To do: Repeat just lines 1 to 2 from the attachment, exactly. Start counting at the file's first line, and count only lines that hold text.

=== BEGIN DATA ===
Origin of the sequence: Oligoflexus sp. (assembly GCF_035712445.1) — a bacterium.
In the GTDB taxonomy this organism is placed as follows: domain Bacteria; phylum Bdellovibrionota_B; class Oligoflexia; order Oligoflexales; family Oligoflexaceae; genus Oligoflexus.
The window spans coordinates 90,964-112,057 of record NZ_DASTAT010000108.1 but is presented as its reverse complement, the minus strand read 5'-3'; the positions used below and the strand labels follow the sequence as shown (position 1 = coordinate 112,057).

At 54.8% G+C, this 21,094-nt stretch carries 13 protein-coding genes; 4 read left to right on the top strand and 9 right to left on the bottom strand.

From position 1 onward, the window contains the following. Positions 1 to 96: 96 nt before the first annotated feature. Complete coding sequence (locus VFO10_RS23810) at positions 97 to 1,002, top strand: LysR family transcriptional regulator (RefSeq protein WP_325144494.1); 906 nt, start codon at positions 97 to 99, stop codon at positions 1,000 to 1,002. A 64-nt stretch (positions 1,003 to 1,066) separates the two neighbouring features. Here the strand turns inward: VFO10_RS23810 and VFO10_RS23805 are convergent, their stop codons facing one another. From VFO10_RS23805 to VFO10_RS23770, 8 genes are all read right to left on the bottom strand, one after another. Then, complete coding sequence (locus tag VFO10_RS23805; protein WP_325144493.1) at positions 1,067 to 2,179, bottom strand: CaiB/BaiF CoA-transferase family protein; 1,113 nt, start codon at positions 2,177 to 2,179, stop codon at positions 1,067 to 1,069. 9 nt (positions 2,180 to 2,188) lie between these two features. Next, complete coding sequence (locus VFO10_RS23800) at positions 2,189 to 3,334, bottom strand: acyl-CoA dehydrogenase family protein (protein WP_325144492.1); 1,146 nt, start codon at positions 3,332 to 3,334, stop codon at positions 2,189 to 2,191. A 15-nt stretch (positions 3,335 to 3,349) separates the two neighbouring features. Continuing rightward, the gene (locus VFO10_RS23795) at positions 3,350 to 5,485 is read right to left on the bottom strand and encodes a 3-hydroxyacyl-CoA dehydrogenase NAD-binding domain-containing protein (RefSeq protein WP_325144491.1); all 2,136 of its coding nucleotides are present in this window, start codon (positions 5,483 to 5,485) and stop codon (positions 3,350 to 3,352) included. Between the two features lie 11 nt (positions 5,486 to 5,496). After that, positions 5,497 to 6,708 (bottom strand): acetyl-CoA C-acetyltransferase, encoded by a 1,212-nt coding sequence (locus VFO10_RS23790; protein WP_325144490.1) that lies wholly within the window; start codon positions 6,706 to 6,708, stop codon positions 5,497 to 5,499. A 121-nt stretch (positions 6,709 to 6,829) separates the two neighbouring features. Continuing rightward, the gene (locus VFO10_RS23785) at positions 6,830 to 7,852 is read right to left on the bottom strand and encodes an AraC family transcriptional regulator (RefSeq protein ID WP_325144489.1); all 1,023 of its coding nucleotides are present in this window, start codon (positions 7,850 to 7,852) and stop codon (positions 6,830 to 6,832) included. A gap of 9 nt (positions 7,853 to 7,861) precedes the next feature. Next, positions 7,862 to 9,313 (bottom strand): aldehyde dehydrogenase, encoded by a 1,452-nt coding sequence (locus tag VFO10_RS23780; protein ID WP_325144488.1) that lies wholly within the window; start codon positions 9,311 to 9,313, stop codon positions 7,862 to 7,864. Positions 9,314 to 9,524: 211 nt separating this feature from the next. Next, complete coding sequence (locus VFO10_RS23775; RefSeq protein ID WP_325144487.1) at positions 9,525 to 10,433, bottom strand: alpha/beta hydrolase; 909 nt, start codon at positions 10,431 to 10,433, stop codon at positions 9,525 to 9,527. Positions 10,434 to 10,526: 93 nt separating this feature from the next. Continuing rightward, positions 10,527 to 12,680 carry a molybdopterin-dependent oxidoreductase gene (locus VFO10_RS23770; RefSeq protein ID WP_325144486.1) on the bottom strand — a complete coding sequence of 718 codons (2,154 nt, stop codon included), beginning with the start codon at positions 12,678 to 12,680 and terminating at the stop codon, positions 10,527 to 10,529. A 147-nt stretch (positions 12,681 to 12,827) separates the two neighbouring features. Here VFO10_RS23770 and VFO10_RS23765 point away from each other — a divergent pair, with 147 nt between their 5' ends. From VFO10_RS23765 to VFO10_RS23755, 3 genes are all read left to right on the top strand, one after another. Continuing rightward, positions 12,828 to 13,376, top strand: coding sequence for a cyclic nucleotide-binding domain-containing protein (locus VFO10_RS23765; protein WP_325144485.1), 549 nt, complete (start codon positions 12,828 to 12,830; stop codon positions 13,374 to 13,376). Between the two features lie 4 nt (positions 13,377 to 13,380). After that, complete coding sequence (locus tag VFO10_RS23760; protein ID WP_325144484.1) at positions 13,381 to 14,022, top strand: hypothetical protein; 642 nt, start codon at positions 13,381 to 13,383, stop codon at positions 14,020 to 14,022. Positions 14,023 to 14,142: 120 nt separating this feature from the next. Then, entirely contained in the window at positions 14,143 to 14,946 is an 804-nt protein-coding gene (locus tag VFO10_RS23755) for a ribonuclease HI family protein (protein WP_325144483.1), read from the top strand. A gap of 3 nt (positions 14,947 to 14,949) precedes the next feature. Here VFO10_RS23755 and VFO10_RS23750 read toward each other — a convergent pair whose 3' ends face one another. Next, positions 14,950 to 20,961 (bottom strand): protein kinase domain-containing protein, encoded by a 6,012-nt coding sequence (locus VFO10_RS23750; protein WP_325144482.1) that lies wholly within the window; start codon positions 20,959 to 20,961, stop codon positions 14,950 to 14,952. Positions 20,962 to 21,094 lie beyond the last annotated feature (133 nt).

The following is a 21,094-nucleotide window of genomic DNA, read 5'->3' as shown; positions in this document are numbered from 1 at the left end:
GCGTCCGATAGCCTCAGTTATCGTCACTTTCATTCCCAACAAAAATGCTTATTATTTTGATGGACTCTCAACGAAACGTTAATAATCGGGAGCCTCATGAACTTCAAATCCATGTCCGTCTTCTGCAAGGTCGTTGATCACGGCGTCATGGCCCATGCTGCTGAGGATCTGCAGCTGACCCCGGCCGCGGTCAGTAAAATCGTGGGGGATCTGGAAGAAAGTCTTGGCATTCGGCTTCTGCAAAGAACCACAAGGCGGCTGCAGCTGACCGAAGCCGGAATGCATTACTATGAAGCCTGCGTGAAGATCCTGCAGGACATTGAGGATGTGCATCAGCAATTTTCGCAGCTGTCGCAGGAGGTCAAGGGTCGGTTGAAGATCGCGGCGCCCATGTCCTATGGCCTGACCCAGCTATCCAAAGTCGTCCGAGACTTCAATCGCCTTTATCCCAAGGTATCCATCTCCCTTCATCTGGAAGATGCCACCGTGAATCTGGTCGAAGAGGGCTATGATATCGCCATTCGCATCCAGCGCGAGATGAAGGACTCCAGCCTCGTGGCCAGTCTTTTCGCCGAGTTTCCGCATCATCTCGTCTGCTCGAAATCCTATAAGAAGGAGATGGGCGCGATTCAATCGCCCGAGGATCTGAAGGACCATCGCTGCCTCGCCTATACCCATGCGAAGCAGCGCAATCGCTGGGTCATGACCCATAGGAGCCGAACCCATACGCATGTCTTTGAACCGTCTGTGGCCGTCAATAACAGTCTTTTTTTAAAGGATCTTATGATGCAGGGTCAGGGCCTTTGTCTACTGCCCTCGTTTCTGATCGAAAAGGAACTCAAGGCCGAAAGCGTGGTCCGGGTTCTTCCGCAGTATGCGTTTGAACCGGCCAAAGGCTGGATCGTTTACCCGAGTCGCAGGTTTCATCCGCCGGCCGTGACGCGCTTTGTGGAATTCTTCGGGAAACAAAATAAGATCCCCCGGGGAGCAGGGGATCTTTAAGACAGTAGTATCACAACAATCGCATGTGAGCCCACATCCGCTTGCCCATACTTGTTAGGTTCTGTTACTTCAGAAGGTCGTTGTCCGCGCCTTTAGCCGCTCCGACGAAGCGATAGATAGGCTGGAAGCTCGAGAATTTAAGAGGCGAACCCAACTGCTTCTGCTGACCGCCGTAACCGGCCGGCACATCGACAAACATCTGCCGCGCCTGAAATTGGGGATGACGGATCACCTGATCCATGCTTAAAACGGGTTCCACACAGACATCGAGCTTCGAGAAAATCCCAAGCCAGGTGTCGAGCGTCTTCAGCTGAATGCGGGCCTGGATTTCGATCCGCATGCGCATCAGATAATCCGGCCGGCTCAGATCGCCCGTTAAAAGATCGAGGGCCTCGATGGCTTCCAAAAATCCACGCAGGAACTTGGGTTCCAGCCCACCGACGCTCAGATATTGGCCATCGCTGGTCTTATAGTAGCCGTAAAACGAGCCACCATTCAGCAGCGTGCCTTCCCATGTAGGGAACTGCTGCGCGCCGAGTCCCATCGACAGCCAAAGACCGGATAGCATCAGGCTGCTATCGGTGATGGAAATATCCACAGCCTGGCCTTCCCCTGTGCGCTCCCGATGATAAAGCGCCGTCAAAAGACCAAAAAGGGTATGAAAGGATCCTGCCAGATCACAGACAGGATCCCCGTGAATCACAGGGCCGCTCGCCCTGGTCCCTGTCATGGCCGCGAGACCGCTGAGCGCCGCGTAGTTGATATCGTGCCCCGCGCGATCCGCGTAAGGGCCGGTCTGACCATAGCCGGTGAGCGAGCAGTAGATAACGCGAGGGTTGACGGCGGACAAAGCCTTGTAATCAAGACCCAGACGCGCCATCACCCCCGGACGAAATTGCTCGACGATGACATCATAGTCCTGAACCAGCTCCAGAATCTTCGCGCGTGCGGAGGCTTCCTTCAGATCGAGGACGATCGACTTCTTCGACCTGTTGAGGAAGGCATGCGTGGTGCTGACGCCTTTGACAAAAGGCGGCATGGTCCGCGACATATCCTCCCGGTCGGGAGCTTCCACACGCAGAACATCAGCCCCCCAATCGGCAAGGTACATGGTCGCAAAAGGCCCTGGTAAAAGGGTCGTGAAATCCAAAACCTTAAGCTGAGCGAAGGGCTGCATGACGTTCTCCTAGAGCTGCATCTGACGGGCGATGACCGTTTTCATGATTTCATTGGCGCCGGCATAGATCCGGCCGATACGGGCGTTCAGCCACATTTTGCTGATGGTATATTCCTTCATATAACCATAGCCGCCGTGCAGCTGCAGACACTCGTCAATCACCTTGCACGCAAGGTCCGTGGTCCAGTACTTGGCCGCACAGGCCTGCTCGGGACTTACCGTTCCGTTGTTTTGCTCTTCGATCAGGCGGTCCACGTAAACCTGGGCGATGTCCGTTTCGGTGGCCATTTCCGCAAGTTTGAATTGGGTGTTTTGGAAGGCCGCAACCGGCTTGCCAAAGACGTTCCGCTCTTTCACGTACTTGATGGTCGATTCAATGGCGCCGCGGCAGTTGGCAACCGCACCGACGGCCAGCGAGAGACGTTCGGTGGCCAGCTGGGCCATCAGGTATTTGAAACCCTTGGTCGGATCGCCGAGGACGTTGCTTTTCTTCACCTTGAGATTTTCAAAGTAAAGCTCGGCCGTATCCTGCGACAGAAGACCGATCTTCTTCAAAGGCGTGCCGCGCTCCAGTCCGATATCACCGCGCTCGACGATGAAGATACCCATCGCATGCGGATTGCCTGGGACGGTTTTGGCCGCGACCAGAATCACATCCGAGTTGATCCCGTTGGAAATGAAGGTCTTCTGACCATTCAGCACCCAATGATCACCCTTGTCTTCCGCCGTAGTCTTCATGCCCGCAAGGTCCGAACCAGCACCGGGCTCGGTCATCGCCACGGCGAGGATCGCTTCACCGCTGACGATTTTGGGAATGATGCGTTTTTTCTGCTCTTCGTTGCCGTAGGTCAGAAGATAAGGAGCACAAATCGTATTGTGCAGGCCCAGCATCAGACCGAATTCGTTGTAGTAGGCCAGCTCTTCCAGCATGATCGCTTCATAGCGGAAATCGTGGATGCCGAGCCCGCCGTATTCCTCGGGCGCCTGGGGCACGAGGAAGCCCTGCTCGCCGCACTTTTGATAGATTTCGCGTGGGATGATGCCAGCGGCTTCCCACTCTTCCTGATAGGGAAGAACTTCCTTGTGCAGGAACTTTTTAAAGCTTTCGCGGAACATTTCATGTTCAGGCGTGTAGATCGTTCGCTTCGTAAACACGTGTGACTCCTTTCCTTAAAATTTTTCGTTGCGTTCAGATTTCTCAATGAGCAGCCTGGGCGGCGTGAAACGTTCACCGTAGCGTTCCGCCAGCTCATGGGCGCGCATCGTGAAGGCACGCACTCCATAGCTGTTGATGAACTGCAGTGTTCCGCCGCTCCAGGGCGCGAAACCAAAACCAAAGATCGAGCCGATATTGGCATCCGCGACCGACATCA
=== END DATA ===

Origin of the sequence: Oligoflexus sp. (assembly GCF_035712445.1) — a bacterium.
In the GTDB taxonomy this organism is placed as follows: domain Bacteria; phylum Bdellovibrionota_B; class Oligoflexia; order Oligoflexales; family Oligoflexaceae; genus Oligoflexus.